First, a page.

Before a couple weeks ago, I hardly had a clue who Amy Schumer was. I knew that she had a show on Comedy Central, but aside from that, I had no experience with her comedic style. After watching her episode of Jerry Seinfeld’s Comedians in Cars Getting Coffee, I grew more excited at the prospect of her working with Judd Apatow. With Trainwreck, Schumer bursts onto the big screen not only as a star, but as a writer as well; and whether you like her or not, she’s gonna be here to stay.

Amy, a lifelong commitment-phobe, bounces from guy to guy and smokes and drinks her way through her life as a writer for a men’s magazine. She does not care to commit, which is readily apparent when she has someone like Steven (John Cena in a hysterical role), but also maintains several other guys on the side. Schumer performs admirably for her first time headlining a film, though it might be because she wrote the screenplay which allows her to play to her abilities. She does a great job playing the rude, uncaring, borderline-alcoholic who lives her life by her father’s mantra of “Monogamy is unrealistic.” At times she is fun, sassy, and utterly hilarious. We know we shouldn’t put all our chips on her to come out on top, but part of us wants her to redeem herself. Yet, there are moments where she is so awful that it comes off as unrealistic for the movie she has written. Nevertheless, Schumer creates humor in nearly every scene and the result is some gut-busting laughter.

Her lifestyle is completely shattered when she meets Aaron, a sports doctor played by Bill Hader, and the two develop chemistry. Hader, who generally takes the comedic spotlight, lets Schumer take the lead while delivering a much more sensitive and tender role that still allows him to show off his talents. He is the good guy who shows up but has to contend with someone who might not be ready for what he has to offer, so he spends his time getting advice from none other than LeBron James. These scenes don’t entirely have a major impact on the course of the film, and probably serve more of a “look who we can get to act,” type scenario, but they do have some good moments together.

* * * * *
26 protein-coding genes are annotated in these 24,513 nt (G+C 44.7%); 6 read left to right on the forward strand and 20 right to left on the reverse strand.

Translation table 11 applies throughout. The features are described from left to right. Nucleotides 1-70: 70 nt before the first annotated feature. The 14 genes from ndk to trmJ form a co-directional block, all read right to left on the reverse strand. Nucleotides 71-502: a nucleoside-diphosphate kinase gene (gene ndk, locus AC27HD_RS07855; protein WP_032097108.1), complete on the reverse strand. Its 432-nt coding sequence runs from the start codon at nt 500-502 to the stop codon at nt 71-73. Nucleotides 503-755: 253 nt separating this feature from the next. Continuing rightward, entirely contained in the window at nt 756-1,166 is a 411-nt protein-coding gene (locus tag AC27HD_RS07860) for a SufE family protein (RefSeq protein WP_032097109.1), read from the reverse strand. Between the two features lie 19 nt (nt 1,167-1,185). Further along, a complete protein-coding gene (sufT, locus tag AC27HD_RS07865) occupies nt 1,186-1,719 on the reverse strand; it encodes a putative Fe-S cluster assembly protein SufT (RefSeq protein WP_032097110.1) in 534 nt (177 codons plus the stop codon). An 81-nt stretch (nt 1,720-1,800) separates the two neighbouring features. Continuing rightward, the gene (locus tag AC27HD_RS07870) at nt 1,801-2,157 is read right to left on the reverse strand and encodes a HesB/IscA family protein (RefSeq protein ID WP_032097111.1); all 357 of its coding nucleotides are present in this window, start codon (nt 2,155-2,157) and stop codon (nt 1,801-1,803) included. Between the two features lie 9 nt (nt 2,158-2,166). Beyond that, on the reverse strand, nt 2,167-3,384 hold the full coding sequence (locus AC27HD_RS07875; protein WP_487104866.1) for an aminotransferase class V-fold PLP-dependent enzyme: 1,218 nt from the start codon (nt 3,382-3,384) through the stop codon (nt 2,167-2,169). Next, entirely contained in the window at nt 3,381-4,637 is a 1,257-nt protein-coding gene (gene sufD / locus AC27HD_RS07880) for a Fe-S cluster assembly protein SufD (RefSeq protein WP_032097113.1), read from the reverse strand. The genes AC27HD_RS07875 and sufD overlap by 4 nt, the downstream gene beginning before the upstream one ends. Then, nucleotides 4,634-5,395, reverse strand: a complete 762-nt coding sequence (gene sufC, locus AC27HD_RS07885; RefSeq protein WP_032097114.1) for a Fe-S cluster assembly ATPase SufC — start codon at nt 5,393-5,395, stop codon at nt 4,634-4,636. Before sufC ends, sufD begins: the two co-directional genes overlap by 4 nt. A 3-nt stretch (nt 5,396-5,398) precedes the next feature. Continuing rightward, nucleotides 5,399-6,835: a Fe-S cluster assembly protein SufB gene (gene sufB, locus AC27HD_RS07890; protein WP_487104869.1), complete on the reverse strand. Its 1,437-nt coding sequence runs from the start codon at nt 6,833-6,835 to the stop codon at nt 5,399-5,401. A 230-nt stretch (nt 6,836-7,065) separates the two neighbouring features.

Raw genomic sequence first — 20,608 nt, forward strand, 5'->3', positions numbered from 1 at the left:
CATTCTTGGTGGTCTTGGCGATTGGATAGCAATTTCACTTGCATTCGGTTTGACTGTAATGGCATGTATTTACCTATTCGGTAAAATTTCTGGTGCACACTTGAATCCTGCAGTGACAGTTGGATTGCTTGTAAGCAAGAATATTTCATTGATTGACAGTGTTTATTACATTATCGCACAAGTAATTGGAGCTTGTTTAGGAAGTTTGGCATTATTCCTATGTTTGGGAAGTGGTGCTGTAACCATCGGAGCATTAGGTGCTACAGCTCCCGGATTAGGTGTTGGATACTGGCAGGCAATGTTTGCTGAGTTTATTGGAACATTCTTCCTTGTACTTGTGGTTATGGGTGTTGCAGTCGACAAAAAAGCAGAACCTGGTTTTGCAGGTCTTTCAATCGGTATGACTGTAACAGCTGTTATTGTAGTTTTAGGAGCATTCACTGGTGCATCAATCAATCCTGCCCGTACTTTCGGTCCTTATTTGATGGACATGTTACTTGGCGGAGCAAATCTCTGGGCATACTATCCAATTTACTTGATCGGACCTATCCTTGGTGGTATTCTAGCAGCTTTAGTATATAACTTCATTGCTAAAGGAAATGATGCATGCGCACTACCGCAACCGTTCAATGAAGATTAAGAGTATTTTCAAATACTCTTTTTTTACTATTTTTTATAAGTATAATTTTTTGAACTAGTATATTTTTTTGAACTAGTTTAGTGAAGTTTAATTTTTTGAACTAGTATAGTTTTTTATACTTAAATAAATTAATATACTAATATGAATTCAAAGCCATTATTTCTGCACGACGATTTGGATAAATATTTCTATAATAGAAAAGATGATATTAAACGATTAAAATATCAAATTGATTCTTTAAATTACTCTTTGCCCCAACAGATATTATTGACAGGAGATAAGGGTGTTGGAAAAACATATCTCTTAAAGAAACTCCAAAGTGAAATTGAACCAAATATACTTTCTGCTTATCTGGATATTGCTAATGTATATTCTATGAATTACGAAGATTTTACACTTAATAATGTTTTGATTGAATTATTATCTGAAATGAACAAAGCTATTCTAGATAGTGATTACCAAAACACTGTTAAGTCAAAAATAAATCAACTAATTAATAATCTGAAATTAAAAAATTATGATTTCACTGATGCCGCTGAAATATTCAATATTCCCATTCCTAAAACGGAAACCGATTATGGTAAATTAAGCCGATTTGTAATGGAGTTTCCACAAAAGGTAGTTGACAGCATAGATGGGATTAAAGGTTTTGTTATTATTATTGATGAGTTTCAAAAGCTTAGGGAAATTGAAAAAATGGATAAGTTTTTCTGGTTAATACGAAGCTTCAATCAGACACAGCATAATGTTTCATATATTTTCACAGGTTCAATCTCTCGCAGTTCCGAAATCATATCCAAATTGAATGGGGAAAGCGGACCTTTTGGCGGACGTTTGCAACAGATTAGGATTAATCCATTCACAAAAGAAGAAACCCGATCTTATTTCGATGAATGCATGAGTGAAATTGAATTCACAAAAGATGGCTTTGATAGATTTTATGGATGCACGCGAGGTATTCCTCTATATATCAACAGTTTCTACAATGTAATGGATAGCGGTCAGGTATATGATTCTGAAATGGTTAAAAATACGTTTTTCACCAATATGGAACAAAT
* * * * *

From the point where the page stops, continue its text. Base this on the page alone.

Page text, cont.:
Much like any Apatow film, there is his inability to create a fluid pace, though you might be able to chalk this one up to Schumer’s debut screenplay in which she includes a number of superfluous side-plots that don’t do much other than offer a few laughs, and emotions. Apatow’s other films like This is 40, Funny People, and Knocked Up run out of steam well before they reach their over-2-hour run times, resulting in films that lurch to the end instead of naturally coming to a close. Trainwreck on the other hand, starts off rather tedious, launches into high gear with constant extended-cameos from Ezra Miller, Tilda Swinton, plus a few others, and then it oddly turns into a generic romantic-comedy in the last 30 minutes that still manages to feel like it’s overstayed its welcome. This tonal shift wouldn’t be an issue if the film hadn’t already been set up as something like an anti-rom-com, but it is still done tastefully enough that it is easily forgiven.

But, in the end, if you can sign onto the politically incorrect, self-depricating, and completely inappropriate humor, Trainwreck will not only make you laugh, it will introduce you to a star on the rise. Amy Schumer will not be going anywhere, so you better get used to her. Trainwreck isn’t nearly what its title implies–jumping a few rails here and there–but it is definitely one of the funniest movies you’ll see all year.